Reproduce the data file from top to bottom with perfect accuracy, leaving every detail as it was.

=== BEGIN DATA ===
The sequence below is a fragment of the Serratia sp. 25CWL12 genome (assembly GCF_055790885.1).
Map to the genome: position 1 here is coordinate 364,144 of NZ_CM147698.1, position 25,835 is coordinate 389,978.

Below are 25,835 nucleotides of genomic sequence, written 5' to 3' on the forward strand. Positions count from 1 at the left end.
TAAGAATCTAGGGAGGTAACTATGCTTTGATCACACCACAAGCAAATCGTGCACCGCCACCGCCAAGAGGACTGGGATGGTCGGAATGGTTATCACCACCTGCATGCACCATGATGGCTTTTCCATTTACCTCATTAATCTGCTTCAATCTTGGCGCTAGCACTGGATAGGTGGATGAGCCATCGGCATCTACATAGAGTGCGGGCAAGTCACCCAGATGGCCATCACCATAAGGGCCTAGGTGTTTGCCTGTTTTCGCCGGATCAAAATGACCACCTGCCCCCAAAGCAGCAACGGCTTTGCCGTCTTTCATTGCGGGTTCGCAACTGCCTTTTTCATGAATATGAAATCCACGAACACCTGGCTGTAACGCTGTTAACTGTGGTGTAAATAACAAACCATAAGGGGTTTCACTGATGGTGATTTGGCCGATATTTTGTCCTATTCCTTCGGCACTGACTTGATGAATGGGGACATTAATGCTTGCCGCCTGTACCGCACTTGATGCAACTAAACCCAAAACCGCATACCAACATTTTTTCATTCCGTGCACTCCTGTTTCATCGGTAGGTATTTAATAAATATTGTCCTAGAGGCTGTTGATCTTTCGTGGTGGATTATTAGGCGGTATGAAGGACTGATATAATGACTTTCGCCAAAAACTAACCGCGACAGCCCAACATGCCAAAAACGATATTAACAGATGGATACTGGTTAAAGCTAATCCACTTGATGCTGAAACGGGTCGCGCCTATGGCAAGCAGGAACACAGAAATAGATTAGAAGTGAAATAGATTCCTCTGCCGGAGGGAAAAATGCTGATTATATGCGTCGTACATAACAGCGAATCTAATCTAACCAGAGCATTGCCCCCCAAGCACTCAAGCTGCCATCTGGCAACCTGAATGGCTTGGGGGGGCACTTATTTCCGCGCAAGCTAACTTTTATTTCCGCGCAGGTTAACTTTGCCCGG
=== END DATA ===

The sequence below is a fragment of the Serratia sp. 25CWL12 genome (assembly GCF_055790885.1).
Map to the genome: position 1 here is coordinate 364,144 of NZ_CM147698.1, position 25,835 is coordinate 389,978.

Below are 25,835 nucleotides of genomic sequence, written 5' to 3' on the forward strand. Positions count from 1 at the left end.
TAAGAATCTAGGGAGGTAACTATGCTTTGATCACACCACAAGCAAATCGTGCACCGCCACCGCCAAGAGGACTGGGATGGTCGGAATGGTTATCACCACCTGCATGCACCATGATGGCTTTTCCATTTACCTCATTAATCTGCTTCAATCTTGGCGCTAGCACTGGATAGGTGGATGAGCCATCGGCATCTACATAGAGTGCGGGCAAGTCACCCAGATGGCCATCACCATAAGGGCCTAGGTGTTTGCCTGTTTTCGCCGGATCAAAATGACCACCTGCCCCCAAAGCAGCAACGGCTTTGCCGTCTTTCATTGCGGGTTCGCAACTGCCTTTTTCATGAATATGAAATCCACGAACACCTGGCTGTAACGCTGTTAACTGTGGTGTAAATAACAAACCATAAGGGGTTTCACTGATGGTGATTTGGCCGATATTTTGTCCTATTCCTTCGGCACTGACTTGATGAATGGGGACATTAATGCTTGCCGCCTGTACCGCACTTGATGCAACTAAACCCAAAACCGCATACCAACATTTTTTCATTCCGTGCACTCCTGTTTCATCGGTAGGTATTTAATAAATATTGTCCTAGAGGCTGTTGATCTTTCGTGGTGGATTATTAGGCGGTATGAAGGACTGATATAATGACTTTCGCCAAAAACTAACCGCGACAGCCCAACATGCCAAAAACGATATTAACAGATGGATACTGGTTAAAGCTAATCCACTTGATGCTGAAACGGGTCGCGCCTATGGCAAGCAGGAACACAGAAATAGATTAGAAGTGAAATAGATTCCTCTGCCGGAGGGAAAAATGCTGATTATATGCGTCGTACATAACAGCGAATCTAATCTAACCAGAGCATTGCCCCCCAAGCACTCAAGCTGCCATCTGGCAACCTGAATGGCTTGGGGGGGCACTTATTTCCGCGCAAGCTAACTTTTATTTCCGCGCAGGTTAACTTTGCCCGG